Wednesday night I trotted down to the Center on Contemporary Art to catch the monthly meeting of Dorkbot—a group “…involved in the creation of electronic art (in the broadest sense of the term).â€ť
This month’s discussion was on RFIDs (Radio Frequency Identification), small chips which can transmit programmed information (passive RFIDs) and/or read information (active RFIDs). I slogged about RFIDs on Wed. and decided to check Dorkbot out, as it featured several prominent nerds discussing the social and political implications of RFID use.
Joe McCarthy, the first speaker, highlighted the medical advantages of having RFID implants (in an emergency, doctors could scan your hand for your complete medical history), and demonstrated how RFIDs could be used create personal profiles (similar to internet profiles, only embedded in a badge for you to wear or carry) used to meet new Friends and Lovers.
Question from the Audience: “Online profiles serve a specific purpose—they allow two or more people who aren’t physically present to form a connection. What is the benefit of walking around with a profile of yourself when people can simply approach you and strike up a conversation?â€ť
Good fucking point. Everyone in the room was stumped.
McCarthy’s eventual answer: “Shyness?â€ť
Klunder pointed out that aside from implants, RFID chips can just as easily be connected to benign objects and infringe on privacy rights. Clothing label Benetton, for example, implanted RFID chips in its clothing line to track retail sales and returns. As CASPIAN (Consumers Against Supermarket Privacy Invasion and Numbering) pointed out, the chips can continue to transmit signals after sales, which is rather ominous. CASPIAN called for a worldwide boycott of Benetton, and the label retracted plans to bug its clothing.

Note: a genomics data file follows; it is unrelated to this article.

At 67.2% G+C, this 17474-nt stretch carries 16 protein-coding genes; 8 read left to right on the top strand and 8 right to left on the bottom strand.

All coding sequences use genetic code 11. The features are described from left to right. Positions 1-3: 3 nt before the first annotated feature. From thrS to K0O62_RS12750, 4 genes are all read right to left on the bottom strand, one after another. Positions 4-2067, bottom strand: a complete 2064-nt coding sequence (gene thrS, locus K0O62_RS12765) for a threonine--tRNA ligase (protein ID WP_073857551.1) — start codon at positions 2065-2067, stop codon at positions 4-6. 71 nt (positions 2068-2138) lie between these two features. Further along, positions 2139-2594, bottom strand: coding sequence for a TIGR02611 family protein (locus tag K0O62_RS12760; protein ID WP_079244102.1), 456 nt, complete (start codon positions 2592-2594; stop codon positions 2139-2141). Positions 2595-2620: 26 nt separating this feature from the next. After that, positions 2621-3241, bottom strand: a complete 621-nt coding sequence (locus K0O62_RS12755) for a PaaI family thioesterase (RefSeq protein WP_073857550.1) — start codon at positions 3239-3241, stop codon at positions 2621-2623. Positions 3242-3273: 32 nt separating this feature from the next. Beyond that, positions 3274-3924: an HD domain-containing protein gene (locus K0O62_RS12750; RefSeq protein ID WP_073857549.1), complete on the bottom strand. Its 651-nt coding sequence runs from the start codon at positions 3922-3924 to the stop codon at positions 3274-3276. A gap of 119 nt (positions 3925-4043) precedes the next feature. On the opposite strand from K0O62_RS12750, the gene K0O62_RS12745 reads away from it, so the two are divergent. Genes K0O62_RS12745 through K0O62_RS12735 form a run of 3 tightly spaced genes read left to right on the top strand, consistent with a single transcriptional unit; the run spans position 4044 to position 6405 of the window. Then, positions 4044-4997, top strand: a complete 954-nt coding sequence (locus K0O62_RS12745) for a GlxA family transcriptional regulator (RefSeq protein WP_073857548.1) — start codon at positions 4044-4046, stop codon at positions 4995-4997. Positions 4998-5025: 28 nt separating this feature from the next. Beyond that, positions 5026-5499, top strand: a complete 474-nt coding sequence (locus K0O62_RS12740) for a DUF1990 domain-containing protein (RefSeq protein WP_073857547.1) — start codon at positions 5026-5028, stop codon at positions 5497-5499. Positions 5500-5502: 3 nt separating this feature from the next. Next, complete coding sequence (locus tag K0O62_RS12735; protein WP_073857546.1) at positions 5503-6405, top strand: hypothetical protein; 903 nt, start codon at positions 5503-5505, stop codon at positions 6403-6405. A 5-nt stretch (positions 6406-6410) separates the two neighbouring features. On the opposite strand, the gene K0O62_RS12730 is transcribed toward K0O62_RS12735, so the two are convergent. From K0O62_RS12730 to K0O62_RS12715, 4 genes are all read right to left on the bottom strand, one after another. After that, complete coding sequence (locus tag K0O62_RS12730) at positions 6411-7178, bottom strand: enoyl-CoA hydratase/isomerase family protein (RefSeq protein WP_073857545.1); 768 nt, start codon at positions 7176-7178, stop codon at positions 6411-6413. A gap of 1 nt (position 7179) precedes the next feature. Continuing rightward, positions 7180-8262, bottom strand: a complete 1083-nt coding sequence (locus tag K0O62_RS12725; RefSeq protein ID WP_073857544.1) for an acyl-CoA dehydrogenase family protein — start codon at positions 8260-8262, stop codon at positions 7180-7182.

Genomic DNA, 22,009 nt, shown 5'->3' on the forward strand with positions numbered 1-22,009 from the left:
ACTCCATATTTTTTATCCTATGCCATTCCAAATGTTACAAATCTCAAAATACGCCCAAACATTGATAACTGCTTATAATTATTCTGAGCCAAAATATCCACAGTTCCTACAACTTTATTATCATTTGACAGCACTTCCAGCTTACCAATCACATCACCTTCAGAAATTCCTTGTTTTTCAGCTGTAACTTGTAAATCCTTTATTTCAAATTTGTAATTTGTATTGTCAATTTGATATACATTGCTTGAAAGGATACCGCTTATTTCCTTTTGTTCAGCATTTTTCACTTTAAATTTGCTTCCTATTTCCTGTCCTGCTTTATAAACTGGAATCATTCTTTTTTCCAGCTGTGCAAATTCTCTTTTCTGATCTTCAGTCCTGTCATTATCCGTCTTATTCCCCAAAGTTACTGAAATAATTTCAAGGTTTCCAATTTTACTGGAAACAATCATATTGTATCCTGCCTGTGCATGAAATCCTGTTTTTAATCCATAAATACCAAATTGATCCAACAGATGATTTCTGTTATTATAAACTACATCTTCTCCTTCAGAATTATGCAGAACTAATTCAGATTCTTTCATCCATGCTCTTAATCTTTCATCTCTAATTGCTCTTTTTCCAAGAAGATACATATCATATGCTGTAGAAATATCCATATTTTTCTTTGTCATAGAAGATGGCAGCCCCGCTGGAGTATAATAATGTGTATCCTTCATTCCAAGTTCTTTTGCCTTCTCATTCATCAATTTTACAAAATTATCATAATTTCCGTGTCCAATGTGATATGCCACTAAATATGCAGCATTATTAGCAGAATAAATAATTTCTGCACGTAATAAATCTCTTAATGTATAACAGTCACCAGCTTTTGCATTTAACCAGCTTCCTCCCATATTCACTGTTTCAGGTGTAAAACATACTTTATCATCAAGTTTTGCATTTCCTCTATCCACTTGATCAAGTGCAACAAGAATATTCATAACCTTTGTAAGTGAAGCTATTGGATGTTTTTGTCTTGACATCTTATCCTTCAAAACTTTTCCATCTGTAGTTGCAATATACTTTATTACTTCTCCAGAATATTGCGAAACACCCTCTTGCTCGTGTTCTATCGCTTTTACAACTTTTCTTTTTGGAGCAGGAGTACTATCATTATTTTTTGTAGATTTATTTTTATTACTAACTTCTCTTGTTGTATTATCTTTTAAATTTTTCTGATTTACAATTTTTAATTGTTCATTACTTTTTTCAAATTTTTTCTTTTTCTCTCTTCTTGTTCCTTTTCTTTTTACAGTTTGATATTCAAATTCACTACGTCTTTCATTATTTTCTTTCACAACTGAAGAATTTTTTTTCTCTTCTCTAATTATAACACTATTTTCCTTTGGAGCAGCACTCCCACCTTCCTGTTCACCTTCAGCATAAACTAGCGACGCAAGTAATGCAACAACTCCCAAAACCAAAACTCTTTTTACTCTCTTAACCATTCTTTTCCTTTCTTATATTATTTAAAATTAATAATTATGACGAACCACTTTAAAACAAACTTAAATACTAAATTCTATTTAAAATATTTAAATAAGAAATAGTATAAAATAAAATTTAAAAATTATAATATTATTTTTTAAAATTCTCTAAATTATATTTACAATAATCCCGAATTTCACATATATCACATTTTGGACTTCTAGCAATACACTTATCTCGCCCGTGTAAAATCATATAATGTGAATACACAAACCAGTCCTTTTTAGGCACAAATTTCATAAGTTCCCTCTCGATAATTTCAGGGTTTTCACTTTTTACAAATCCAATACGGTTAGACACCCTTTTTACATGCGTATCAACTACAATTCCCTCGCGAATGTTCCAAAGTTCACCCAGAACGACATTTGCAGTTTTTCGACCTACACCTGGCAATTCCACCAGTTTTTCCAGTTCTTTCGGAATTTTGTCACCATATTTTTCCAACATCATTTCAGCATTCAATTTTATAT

RFID chips, because of their miniscule size and relative cheapness (25 cents on up), can and are being inserted just about everywhere. Libraries are making the switch to RFIDs in order to easily track books. However, if RFIDs embedded in books could be used to track their borrowers (Klunder used the example of an organization or government tracking everyone who checked out a copy of Mein Kampf), profiles of borrowers could be created without readers’ knowledge.
Klunder repeatedly stressed the dangers of standardization; the more standardized technology is, the easier it is to manipulate.
With regards to human RFID implants, I kept wondering if RFIDs are implanted in your hands but serve no practical purpose—the chips can open doors and unlock your car, shit most hands can easily handle—what’s the point? Do RFID-enhanced people regard themselves as walking art or pioneers of new technology? And with the rapid pace of technological advancement, would a person need regular implant updates just to stay current? Yeah, those suckers are small, but over the years will they add up to millions of little scraps floating around in your body, making it all lumpy and shit? Not Fun.
The topic was fascinating, the speakers were engaging, but the best part was how well informed the audience was (there were roughly 70 people in attendance). The event ran more like a conversation than a lecture, with people politely interrupting speakers with questions, clarifications, or comments. Even better, if a question was posed to McCarthy or Klunder that they couldn’t answer, inevitably someone else in the audience could.
Amal Graafstra, the man featured in Wednesday’s Seattle Times article for having RFID implants in his hands, was up as Dorkbot’s final speaker. I was really curious to see what he had to say/unlock, but I had a date with Project Runway. Did anyone else see him speak?
For more info on Dorkbot, Wednesday night’s speakers, and pre- and post- RFID surgery photos, click here!